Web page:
Top Remix Albums
Post in an occasional series of reviews of top Remix Albums from the 80s and 90s.
Soft Cell is an English synthpop duo formed in London in 1977. They are best known for their hit single “Tainted Love,” which was a worldwide success in 1981 and is considered a classic of the synthpop genre. The group consisted of Marc Almond (vocals) and Dave Ball (keyboards).
Non-Stop Ecstatic Dancing was released in June of 1982 as a stop gap whilst the band prepared their next album. It consisted of 6 tracks, mainly remixes and re-imagined versions of music from the band’s first album Non-Stop Erotic Cabaret, together with a cover of Judy Street’s 1966 track “What?”.
Recorded in a bit of a hurry due to contractual and legal issues with the bands American distributors, and whilst (by the band’s own admission) under heavy influence of MDMA, and featuring on a couple of tracks the band’s influencer and “supplier” Cindy Ecstasy.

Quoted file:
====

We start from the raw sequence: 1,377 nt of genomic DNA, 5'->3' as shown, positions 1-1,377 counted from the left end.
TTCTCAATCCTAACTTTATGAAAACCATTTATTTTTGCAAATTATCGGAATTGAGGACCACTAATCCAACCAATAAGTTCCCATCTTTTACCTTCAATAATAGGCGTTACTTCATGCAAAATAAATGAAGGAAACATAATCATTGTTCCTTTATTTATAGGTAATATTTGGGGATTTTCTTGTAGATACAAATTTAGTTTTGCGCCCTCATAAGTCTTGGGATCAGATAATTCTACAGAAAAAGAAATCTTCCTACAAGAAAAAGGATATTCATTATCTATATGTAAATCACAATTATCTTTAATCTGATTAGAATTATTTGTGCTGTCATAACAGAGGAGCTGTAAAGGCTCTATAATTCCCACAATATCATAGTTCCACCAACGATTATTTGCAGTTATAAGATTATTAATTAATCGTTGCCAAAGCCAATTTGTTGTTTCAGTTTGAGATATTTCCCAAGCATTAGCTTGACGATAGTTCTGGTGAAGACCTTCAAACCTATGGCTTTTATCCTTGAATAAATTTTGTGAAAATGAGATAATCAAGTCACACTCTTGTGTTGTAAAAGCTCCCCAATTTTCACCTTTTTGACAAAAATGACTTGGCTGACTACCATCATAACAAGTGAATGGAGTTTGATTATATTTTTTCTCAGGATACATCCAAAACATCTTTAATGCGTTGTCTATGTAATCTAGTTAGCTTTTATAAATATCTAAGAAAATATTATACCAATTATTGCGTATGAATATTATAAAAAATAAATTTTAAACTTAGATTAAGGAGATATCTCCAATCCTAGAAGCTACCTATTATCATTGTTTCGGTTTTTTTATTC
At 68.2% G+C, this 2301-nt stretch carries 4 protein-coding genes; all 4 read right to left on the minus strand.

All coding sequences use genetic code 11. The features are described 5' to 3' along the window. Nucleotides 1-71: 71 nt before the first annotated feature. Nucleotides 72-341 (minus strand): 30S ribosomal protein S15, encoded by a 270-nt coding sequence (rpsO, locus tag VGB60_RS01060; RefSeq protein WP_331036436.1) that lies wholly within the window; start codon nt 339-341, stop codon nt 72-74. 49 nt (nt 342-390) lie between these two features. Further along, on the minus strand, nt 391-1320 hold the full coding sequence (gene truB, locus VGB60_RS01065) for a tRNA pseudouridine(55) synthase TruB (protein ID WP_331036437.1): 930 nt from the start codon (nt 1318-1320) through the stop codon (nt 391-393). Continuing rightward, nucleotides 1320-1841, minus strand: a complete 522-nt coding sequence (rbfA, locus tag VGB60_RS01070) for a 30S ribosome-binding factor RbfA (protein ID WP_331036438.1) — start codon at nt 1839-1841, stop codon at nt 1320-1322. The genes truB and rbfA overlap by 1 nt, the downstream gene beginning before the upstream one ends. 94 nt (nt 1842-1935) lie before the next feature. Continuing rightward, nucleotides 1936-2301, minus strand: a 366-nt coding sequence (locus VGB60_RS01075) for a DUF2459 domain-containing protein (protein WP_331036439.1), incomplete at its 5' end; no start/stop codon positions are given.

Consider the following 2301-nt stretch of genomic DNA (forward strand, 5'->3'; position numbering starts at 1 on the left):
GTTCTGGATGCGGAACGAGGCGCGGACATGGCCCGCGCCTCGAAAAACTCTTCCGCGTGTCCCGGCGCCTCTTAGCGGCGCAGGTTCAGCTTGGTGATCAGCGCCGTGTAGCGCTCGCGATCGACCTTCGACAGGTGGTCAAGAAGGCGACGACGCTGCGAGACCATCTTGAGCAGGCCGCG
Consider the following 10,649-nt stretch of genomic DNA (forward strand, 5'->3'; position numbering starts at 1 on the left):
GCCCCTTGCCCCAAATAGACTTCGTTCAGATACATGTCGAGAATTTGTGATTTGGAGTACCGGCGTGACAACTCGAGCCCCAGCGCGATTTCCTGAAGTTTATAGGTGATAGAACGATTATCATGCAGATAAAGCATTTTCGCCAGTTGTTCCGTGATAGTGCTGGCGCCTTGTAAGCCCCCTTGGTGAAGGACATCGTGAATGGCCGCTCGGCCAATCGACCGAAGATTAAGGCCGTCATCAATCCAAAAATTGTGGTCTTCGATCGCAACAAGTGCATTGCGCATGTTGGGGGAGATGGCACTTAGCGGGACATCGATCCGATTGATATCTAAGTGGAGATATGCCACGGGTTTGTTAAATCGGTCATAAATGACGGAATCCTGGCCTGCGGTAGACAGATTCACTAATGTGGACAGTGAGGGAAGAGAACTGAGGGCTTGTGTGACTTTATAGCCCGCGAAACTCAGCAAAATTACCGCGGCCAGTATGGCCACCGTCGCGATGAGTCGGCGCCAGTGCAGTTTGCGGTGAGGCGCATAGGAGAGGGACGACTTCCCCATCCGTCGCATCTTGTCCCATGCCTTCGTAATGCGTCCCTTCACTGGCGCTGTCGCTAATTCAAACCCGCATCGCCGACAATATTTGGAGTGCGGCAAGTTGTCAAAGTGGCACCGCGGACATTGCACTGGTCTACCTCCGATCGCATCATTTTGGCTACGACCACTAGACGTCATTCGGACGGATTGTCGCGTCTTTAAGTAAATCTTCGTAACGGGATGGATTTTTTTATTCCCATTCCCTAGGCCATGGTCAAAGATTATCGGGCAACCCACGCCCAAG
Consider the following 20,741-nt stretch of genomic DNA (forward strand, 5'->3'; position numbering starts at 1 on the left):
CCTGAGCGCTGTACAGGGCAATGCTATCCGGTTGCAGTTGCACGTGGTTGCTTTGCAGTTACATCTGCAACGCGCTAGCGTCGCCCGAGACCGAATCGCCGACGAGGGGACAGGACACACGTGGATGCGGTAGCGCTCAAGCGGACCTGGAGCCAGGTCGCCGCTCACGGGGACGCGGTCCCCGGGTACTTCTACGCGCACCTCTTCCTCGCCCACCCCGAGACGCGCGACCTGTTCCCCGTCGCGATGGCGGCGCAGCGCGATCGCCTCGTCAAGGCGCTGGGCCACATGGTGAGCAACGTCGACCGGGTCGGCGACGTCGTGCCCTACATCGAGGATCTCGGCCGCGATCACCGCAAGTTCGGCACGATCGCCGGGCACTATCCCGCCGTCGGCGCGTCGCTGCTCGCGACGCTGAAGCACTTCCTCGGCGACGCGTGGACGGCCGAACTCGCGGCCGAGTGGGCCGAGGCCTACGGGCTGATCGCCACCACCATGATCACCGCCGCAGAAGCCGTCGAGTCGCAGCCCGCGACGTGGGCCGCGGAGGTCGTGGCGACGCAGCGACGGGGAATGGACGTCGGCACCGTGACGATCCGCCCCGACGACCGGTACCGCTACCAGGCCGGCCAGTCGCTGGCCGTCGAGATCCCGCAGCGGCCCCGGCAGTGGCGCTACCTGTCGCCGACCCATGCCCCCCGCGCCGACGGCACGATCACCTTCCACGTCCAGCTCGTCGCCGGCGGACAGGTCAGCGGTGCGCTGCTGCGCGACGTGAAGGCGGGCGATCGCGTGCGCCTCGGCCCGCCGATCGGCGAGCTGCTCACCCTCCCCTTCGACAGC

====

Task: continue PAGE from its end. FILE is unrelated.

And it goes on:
Despite being poorly received at the time (The Kentucky Enquirer gave the album 1 out of 5 stars), I believe it has stood the test of just as well as it’s earlier, more standard album.
The quality of the remixes and re-recordings are of a much better quality than the originals, particularly Sex Dwarf which turns into a raging hi-nrg romp, long before the term had been coined.
Top 50 12 Inches of the 80s What's it all about?
Inspired by all the lists you see on FaceBook saying “Post your favourite albums, but don’t say anything about them…” I thought, hell I’m gonna say a bit about them and why they’re special. As a general rule I have chosen particular extended vinyl versions of the tracks for various reasons, amongst them they extend the length I can listen to them, and they often add extra ambience to the Radio Friendly 7″ version.
Services What 1pCD can offer
Legendary US record producer Tom Moulton was probably one of the prime movers in developing 12-inch releases, he had discovered that the 12-inch had vastly superior sound quality, producing grooves perfect for the discotheque. It was music for hedonistic dancers – for metronomic beats, fewer vocals, stripped back instrumentation, slow-fading echo effects, sustains, slow builds in pace and intensity to maximum peaks.